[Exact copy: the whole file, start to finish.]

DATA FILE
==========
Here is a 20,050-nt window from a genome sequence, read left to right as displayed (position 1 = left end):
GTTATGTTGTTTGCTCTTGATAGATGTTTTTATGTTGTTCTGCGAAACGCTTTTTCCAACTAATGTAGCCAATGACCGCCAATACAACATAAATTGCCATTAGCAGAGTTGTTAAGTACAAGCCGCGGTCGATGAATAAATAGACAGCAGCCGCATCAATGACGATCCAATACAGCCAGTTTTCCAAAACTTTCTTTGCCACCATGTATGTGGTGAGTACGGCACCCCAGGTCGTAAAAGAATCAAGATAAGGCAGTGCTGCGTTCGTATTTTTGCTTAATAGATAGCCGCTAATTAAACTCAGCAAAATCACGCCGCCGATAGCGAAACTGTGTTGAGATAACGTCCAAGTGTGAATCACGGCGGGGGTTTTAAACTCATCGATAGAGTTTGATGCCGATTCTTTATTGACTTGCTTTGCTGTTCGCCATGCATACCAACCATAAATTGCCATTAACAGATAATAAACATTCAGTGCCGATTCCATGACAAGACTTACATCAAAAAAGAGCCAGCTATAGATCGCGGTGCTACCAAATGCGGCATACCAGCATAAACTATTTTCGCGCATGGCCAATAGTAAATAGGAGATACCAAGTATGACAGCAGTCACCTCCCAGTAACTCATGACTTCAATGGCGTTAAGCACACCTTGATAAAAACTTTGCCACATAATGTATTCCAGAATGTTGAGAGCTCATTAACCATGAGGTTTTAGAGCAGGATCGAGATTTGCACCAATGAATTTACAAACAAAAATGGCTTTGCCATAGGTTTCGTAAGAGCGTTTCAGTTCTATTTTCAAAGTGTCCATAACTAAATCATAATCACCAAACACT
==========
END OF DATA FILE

Here is a 20,050-nt window from a genome sequence, read left to right as displayed (position 1 = left end):
GTTATGTTGTTTGCTCTTGATAGATGTTTTTATGTTGTTCTGCGAAACGCTTTTTCCAACTAATGTAGCCAATGACCGCCAATACAACATAAATTGCCATTAGCAGAGTTGTTAAGTACAAGCCGCGGTCGATGAATAAATAGACAGCAGCCGCATCAATGACGATCCAATACAGCCAGTTTTCCAAAACTTTCTTTGCCACCATGTATGTGGTGAGTACGGCACCCCAGGTCGTAAAAGAATCAAGATAAGGCAGTGCTGCGTTCGTATTTTTGCTTAATAGATAGCCGCTAATTAAACTCAGCAAAATCACGCCGCCGATAGCGAAACTGTGTTGAGATAACGTCCAAGTGTGAATCACGGCGGGGGTTTTAAACTCATCGATAGAGTTTGATGCCGATTCTTTATTGACTTGCTTTGCTGTTCGCCATGCATACCAACCATAAATTGCCATTAACAGATAATAAACATTCAGTGCCGATTCCATGACAAGACTTACATCAAAAAAGAGCCAGCTATAGATCGCGGTGCTACCAAATGCGGCATACCAGCATAAACTATTTTCGCGCATGGCCAATAGTAAATAGGAGATACCAAGTATGACAGCAGTCACCTCCCAGTAACTCATGACTTCAATGGCGTTAAGCACACCTTGATAAAAACTTTGCCACATAATGTATTCCAGAATGTTGAGAGCTCATTAACCATGAGGTTTTAGAGCAGGATCGAGATTTGCACCAATGAATTTACAAACAAAAATGGCTTTGCCATAGGTTTCGTAAGAGCGTTTCAGTTCTATTTTCAAAGTGTCCATAACTAAATCATAATCACCAAACACT